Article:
The striping takes the form of soil and gravel particles appearing to be organised into narrow rows or corrugations, parallel to the slope, alternating between rows with more gravel and rows with less. One possible explanation for their formation is that on a scale of hundreds of thousands of years, Mars goes through cycles when the tilt, or obliquity, of its axis increases so much that some of the water now frozen at the poles vaporises into the atmosphere and then becomes snow or frost accumulating nearer the equator and around the rims of craters like Endeavour.

Continue reading “Space Sunday: Mars rover round-up”

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A double helping of Soul to Soul in Second Life

Soul2Soul River; Inara Pey, February 2018, on FlickrSoul2Soul River – click any image for full size

In January, MiaRiche Resident dropped me a line inviting Caitlyn and I to visit Soul2Soul River, a public / private homestead region designed and operated by Minnie Blanco (Minnie Atlass). It’s actually one of two Homestead regions Minnie has landscaped and offers for both public visits and private rentals, the other being Soul2Soul Bay.  Both are inspired by part of Minnie’s native England – and as such, have a particular attraction for Caitlyn and I.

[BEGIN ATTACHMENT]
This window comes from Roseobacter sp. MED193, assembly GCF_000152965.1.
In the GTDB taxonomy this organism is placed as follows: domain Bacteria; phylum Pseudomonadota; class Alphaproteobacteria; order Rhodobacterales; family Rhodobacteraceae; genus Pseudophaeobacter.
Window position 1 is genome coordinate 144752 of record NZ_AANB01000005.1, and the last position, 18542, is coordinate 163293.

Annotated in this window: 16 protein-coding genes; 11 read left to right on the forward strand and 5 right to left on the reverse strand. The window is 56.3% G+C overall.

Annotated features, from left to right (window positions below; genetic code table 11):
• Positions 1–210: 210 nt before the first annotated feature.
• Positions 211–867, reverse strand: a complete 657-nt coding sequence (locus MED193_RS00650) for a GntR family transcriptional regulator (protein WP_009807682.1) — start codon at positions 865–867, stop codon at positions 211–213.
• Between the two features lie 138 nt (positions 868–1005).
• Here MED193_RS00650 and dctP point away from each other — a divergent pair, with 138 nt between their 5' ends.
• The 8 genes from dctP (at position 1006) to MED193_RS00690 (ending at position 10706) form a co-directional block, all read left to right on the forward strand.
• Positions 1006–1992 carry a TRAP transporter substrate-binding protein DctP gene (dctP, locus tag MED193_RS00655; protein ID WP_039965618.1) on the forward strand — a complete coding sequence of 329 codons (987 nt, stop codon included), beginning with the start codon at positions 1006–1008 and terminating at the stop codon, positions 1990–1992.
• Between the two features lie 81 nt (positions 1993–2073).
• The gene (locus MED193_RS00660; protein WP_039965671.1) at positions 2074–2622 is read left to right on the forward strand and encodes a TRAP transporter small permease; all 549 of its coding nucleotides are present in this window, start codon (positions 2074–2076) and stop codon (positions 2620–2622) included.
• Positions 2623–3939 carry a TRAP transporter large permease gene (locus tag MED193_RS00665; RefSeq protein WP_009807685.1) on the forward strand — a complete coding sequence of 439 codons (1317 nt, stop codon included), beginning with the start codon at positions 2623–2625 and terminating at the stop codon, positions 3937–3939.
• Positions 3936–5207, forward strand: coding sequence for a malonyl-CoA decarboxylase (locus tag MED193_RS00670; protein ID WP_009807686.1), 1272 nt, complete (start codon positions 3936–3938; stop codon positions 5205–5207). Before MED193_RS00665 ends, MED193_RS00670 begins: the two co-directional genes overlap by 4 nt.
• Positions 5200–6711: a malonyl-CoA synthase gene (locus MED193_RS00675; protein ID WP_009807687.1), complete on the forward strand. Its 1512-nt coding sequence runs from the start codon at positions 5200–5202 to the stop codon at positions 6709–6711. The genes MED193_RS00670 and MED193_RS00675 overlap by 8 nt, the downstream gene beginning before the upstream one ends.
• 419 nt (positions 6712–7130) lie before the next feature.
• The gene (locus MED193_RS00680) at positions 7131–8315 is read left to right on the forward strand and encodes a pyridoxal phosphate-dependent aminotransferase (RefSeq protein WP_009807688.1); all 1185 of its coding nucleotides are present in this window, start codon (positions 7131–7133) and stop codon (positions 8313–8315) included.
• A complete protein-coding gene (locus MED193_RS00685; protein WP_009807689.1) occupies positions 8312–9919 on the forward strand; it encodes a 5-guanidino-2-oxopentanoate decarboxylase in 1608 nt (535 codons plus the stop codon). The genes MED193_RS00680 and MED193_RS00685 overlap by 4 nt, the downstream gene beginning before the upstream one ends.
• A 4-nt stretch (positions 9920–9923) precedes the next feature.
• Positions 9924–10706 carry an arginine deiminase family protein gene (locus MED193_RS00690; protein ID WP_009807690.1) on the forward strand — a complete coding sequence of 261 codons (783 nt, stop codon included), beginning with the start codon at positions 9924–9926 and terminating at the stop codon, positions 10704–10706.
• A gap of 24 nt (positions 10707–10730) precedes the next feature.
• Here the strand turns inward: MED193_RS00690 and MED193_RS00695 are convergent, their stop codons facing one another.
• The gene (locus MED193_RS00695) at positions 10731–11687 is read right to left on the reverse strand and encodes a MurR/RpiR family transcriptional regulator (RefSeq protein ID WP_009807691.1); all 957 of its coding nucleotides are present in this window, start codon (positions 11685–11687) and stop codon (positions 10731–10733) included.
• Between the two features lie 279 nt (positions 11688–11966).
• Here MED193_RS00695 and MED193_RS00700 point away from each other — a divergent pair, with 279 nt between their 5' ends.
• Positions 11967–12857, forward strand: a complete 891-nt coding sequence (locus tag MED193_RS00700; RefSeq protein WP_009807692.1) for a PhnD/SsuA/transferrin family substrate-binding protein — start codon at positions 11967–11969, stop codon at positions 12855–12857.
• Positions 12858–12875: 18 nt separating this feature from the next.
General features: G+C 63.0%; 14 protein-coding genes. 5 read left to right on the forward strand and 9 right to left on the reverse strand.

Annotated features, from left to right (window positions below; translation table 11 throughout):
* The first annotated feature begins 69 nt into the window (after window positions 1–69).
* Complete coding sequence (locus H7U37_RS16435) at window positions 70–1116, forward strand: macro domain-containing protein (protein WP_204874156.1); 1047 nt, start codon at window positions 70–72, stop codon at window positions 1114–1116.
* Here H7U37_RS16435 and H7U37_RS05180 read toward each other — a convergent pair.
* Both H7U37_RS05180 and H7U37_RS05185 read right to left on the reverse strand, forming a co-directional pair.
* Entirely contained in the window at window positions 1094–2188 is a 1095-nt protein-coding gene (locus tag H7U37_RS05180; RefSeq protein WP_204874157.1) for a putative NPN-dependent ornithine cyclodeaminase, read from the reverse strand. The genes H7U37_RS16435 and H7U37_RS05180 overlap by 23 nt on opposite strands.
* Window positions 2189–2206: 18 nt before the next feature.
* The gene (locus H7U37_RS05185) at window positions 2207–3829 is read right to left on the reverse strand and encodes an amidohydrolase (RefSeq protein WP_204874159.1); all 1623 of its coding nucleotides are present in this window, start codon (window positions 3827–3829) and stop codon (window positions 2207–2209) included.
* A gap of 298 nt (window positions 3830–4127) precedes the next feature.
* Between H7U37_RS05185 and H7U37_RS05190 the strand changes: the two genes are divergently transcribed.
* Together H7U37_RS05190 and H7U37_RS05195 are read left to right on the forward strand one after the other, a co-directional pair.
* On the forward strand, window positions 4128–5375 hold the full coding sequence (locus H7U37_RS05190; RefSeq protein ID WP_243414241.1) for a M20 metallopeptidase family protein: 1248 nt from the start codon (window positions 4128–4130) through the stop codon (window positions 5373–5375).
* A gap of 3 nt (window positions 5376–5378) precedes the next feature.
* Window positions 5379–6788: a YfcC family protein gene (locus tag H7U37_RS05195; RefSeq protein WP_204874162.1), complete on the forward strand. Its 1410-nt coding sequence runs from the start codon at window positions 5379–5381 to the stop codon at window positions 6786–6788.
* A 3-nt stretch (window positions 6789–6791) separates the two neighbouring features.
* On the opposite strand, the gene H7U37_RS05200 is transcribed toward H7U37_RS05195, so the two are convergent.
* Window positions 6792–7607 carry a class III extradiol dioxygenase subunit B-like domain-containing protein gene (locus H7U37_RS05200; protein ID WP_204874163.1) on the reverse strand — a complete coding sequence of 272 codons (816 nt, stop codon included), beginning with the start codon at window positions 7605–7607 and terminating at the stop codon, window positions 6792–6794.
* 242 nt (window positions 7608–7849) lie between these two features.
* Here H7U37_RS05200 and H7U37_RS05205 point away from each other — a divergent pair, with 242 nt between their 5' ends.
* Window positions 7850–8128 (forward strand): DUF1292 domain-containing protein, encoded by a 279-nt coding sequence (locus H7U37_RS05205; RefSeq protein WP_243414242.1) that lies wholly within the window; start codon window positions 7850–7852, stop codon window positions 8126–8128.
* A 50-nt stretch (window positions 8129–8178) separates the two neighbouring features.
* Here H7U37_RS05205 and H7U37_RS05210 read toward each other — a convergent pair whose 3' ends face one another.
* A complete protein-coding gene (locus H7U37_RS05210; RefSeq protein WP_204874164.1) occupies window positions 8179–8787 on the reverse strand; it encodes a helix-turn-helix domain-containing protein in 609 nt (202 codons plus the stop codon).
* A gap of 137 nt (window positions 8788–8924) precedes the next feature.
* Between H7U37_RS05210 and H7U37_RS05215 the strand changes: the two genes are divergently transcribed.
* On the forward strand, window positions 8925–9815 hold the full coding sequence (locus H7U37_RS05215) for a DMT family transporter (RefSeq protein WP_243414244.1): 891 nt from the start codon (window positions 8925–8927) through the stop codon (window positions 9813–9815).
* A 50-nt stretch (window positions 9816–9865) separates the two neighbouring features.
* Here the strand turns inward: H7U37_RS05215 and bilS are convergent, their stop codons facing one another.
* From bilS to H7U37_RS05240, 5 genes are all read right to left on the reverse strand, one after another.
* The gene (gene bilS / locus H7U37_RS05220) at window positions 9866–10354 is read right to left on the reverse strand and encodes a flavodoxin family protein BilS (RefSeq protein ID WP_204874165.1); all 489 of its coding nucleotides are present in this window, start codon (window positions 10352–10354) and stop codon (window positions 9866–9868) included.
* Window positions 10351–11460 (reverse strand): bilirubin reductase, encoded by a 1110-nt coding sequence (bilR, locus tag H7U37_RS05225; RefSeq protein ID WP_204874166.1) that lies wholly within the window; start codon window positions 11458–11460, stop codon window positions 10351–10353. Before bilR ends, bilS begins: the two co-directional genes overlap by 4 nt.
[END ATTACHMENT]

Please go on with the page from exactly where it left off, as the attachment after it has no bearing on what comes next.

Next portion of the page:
Minnie describes Soul2Soul River as a reflection of the Thames River – although those unfamiliar with the full length of Old Father Thames may not recognise this at first glance, the Thames being popularly associated with London more than anywhere else. However, as the longest river rising and flowing entirely through England, it has many faces, its youngest being in Cotswolds district of Gloucestershire where the Thames rises – and it is this which forms the inspiration for Soul2Soul River.

Soul2Soul River; Inara Pey, February 2018, on FlickrSoul2Soul River

Given that Second Life regions are relatively small, representing a decent stretch of a river running through them isn’t easy without introducing a lot of twists and turns – and potentially reducing the width of the river itself, making it less of a focus. Minnie has sought to avoid this by dividing the region into four parts split by water. This way, when exploring, one can get the feeling of looking and walking along three stretches of a single river.